This is a transcript of an interview of Floyd Slotterback (F) conducted by James Livingston (J) on March 2, 2001. The subject of the interview is the music for the Marquette Choral Society’s “Floyd’s Favorites!” concert to be held on March 31 and April 1, 2001.
F: I grew up in a log cabin in Iowa… . I was raised by wild boars… .
J: This is getting more and more believable. The success of an interview, as I always tell my students, is careful preparation, setting the right questions in advance, and shaping the proper sequence—none of which I’ve done this time.
F: What are you looking for now?
J: My glasses… . I put them somewhere… .
F: Here they are, under this tape recorder top. In this office things can disappear quickly… . I suspect there’s a ’48 Hudson I once lost somewhere in here.
J: I didn’t like those.
F: That’s why I lost it.
J: Floyd’s Favorites. How’d that come about?
F: I guess this program comes about from having survived as a teacher for almost thirty years, at all levels, church choirs, high school choirs, community choirs, college choirs. Certain pieces kind of stick. I began with the standard high school repertoire I used in Arizona. I taught at Mesa and Winslow; I have literally been standing on the corner in Winslow, Arizona, watching all the … doing the standard streetcorner scene from the fifties, except it was the seventies and I wasn’t in high school anymore, just teaching there. I can say that I’ve actually done that. So there’s that, for people who are into pop or rock culture… .
J: There aren’t many in the UP who can say they’ve done that.
F: I needed to make that clear, to establish my credentials.
J: So listeners will know where you’re coming from.
F: I guess. Anyway, I taught both middle and high school, mixed choir and SSAA, performing for the first time the Houston Bright Four Sacred Songs of the Night, which I did with my sophomore girls chorus of 120 voices at Westwood High School in Mesa. I was the number two choir director; it was my first teaching job, with a wonderful mentor. I really enjoyed those Houston Bright pieces; the pieces sing well; he treats the voice very nicely. And they’re very attractive; I think they’ll please people. I had great fun there. Loved the kids.
J: Ultimately you decided to leave high school work, though.
F: Right. I felt like I wanted to do more challenging choral directing, the Brahms’ Requiem and some of those pieces that are very difficult to do at the high school level.
J: Do you associate certain repertoire with certain levels?
F: That’s what I originally had in mind for choosing these texts and for organizing our conversation. But in a way good repertoire is just good repertoire, period. That doesn’t just mean easy. Sometimes the easiest-sounding things require the greatest work. The trick is finding things that work, and then making them work. And things that are not technically difficult still pose musical challenges, often formidable ones. These pieces don’t pose the technical hurdles of some of the things we’ve done; after all, they’re generally excerpts. But they’re just as hard to make music out of. It’s like performing Mozart. Structurally, his music is quite conventional, almost mechanical; it’s all rigidly technical, and the technique itself isn’t complex. But in performance his work is so transparent that it discloses everything; let anything slip, and all of a sudden everyone in the audience, even the most musically illiterate, notices that something’s not right. There’s just nowhere to hide in Mozart.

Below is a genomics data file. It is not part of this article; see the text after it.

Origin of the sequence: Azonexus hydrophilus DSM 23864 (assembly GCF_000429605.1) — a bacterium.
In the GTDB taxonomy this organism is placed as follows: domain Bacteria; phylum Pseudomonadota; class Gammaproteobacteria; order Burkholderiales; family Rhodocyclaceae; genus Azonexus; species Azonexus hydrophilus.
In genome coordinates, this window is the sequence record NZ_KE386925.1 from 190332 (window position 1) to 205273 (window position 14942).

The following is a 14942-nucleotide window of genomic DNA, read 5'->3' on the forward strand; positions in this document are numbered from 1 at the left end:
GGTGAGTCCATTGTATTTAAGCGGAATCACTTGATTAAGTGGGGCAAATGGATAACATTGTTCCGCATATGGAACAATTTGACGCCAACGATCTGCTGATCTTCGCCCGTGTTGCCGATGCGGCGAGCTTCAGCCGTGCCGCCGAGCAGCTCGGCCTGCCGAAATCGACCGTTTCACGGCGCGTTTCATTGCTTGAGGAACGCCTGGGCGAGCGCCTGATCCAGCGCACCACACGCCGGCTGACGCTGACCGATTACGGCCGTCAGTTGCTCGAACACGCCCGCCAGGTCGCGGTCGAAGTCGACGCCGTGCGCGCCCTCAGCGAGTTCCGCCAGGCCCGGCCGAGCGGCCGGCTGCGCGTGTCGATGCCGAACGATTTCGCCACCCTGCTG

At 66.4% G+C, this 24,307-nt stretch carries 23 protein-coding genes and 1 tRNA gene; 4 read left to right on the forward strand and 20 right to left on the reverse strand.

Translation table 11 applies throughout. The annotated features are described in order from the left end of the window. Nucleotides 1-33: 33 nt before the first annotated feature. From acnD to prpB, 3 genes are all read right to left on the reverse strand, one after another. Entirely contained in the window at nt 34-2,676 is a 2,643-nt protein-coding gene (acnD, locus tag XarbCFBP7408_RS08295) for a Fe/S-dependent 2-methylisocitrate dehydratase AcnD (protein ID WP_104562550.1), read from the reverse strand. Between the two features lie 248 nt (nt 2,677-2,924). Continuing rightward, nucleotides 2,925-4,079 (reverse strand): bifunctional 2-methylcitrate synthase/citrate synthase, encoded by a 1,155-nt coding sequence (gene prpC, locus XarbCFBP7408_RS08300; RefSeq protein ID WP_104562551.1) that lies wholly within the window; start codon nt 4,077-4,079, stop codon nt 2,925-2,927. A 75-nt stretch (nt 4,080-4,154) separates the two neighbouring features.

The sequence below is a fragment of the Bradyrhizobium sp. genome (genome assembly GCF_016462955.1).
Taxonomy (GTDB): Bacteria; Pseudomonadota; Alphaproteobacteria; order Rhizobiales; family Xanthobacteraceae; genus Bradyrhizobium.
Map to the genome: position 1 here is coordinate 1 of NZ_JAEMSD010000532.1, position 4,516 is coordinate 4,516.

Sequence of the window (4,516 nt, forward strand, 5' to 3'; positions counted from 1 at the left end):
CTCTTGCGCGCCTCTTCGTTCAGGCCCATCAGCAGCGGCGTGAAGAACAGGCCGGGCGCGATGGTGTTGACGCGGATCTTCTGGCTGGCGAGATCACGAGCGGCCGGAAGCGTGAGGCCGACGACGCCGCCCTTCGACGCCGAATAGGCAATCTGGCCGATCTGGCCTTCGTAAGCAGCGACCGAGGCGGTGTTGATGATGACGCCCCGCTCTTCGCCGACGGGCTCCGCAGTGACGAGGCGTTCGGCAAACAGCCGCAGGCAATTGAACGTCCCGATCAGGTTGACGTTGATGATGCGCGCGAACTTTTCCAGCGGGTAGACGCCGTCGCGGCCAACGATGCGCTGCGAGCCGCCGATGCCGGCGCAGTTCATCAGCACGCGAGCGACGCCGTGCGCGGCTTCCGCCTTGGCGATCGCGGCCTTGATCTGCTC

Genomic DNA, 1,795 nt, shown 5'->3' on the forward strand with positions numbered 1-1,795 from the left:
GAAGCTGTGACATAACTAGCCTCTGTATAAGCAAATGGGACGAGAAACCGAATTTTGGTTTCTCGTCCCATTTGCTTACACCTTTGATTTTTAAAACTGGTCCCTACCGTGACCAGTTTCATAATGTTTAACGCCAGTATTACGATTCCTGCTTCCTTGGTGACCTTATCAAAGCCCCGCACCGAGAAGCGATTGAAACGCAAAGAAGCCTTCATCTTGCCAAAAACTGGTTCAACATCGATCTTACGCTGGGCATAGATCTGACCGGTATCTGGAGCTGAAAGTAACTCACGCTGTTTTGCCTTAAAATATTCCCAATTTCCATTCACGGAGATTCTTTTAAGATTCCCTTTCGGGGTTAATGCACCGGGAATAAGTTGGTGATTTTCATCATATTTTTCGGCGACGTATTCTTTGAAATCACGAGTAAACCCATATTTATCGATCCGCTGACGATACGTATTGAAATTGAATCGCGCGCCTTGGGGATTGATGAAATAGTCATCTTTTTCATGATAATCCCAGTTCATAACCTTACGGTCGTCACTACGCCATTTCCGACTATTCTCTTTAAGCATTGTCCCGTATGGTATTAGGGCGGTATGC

J: Whereas in Wagner you could probably start singing in Finnish and only a select few would even suspect bad pronunciation.
F: Well, I wouldn’t say that, even if it were true.
J: It doesn’t matter, because I didn’t really say it anyway.
F: But with the Rachmaninoff Vespers, on the other hand—gorgeous, gorgeous piece—you’d probably hear something different in every recording, and it doesn’t make much difference. The music succeeds in spite of the variations. They’re both great, but Mozart builds solid structures which let light through everywhere; Rachmaninoff’s are solid, but opaque. It’s hard to put your finger on it; but these terms might suggest the difference. Then there are composers (like Bach), who sound hard, and are hard. The next time around I want to do a Bach motet, and watch the choir members try to find places to breathe. That’ll give them plenty to work on. And they’ll find that Bach has his own special radiance also.
J: The difference shows up even in their keyboard pieces. No performer gets a reputation for playing Mozart with a lot of technical errors, but Rachmaninoff, I think, as a player was famous for not ever doing anything the same way twice.
F: Right. Of course, part of that is the difference between the classical and romantic ethoi; when you factor self-expression into performance, you get radical differences all over the place. But that in part just amounts to the awareness that there are different musics, and there’s a place for all of them. In particular, there’s a place for indulgence, and Rachmaninoff requires that.
J: And there are different ways of accommodating that. The composers of Mozart’s generation built that into their concerted works in …
F: … in their cadenzas, where the performer could let go, though still in a controlled format, within a border. In the Romantic era, it was where you started.
J: It continues to amuse me that we think of Mozart’s cadenzas as fixed, as things to be studied, because they’re written down. But some of them were written down by Beethoven from memory, because he wanted to remember how Mozart was thinking when he was improvising; and later Beethoven wrote down his own cadenzas to some Mozart concerti. Up until fairly recently, most performers just kept repeating these canonized cadenzas, contrary to the original intention.